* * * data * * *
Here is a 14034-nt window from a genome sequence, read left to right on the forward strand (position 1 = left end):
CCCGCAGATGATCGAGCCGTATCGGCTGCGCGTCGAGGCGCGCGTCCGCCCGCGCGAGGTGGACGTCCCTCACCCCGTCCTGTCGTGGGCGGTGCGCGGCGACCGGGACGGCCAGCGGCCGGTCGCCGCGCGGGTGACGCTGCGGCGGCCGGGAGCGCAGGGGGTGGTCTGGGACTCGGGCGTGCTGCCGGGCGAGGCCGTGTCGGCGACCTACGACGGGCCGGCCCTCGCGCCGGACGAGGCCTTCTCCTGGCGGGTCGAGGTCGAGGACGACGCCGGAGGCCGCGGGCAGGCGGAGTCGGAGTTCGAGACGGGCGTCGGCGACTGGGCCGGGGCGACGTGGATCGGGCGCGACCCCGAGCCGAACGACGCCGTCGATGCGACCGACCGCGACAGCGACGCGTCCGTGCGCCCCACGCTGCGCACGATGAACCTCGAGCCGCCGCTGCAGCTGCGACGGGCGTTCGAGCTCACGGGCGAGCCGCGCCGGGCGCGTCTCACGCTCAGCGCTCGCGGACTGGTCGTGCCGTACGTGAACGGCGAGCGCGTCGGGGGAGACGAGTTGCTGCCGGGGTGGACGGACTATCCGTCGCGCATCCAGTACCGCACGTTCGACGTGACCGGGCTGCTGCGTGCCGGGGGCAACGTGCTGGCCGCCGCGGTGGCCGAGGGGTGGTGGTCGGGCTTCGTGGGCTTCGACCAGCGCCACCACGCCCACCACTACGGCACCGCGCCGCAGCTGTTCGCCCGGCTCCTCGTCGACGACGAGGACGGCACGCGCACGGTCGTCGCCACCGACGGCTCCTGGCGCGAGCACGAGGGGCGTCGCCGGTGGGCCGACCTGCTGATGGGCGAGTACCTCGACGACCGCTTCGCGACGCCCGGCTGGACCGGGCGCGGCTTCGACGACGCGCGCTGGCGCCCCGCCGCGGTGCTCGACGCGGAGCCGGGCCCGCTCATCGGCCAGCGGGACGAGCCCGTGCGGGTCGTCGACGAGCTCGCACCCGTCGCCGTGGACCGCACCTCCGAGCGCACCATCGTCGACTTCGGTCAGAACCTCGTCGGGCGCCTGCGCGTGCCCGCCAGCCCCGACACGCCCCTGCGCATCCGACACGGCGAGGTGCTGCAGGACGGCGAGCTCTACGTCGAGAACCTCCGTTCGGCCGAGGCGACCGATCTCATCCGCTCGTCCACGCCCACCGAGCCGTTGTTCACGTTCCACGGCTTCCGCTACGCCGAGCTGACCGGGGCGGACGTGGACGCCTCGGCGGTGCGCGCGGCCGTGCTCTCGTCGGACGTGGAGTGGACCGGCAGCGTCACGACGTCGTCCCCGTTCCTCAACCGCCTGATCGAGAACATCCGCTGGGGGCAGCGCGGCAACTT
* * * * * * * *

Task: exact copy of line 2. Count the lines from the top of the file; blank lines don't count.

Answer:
CCCGCAGATGATCGAGCCGTATCGGCTGCGCGTCGAGGCGCGCGTCCGCCCGCGCGAGGTGGACGTCCCTCACCCCGTCCTGTCGTGGGCGGTGCGCGGCGACCGGGACGGCCAGCGGCCGGTCGCCGCGCGGGTGACGCTGCGGCGGCCGGGAGCGCAGGGGGTGGTCTGGGACTCGGGCGTGCTGCCGGGCGAGGCCGTGTCGGCGACCTACGACGGGCCGGCCCTCGCGCCGGACGAGGCCTTCTCCTGGCGGGTCGAGGTCGAGGACGACGCCGGAGGCCGCGGGCAGGCGGAGTCGGAGTTCGAGACGGGCGTCGGCGACTGGGCCGGGGCGACGTGGATCGGGCGCGACCCCGAGCCGAACGACGCCGTCGATGCGACCGACCGCGACAGCGACGCGTCCGTGCGCCCCACGCTGCGCACGATGAACCTCGAGCCGCCGCTGCAGCTGCGACGGGCGTTCGAGCTCACGGGCGAGCCGCGCCGGGCGCGTCTCACGCTCAGCGCTCGCGGACTGGTCGTGCCGTACGTGAACGGCGAGCGCGTCGGGGGAGACGAGTTGCTGCCGGGGTGGACGGACTATCCGTCGCGCATCCAGTACCGCACGTTCGACGTGACCGGGCTGCTGCGTGCCGGGGGCAACGTGCTGGCCGCCGCGGTGGCCGAGGGGTGGTGGTCGGGCTTCGTGGGCTTCGACCAGCGCCACCACGCCCACCACTACGGCACCGCGCCGCAGCTGTTCGCCCGGCTCCTCGTCGACGACGAGGACGGCACGCGCACGGTCGTCGCCACCGACGGCTCCTGGCGCGAGCACGAGGGGCGTCGCCGGTGGGCCGACCTGCTGATGGGCGAGTACCTCGACGACCGCTTCGCGACGCCCGGCTGGACCGGGCGCGGCTTCGACGACGCGCGCTGGCGCCCCGCCGCGGTGCTCGACGCGGAGCCGGGCCCGCTCATCGGCCAGCGGGACGAGCCCGTGCGGGTCGTCGACGAGCTCGCACCCGTCGCCGTGGACCGCACCTCCGAGCGCACCATCGTCGACTTCGGTCAGAACCTCGTCGGGCGCCTGCGCGTGCCCGCCAGCCCCGACACGCCCCTGCGCATCCGACACGGCGAGGTGCTGCAGGACGGCGAGCTCTACGTCGAGAACCTCCGTTCGGCCGAGGCGACCGATCTCATCCGCTCGTCCACGCCCACCGAGCCGTTGTTCACGTTCCACGGCTTCCGCTACGCCGAGCTGACCGGGGCGGACGTGGACGCCTCGGCGGTGCGCGCGGCCGTGCTCTCGTCGGACGTGGAGTGGACCGGCAGCGTCACGACGTCGTCCCCGTTCCTCAACCGCCTGATCGAGAACATCCGCTGGGGGCAGCGCGGCAACTT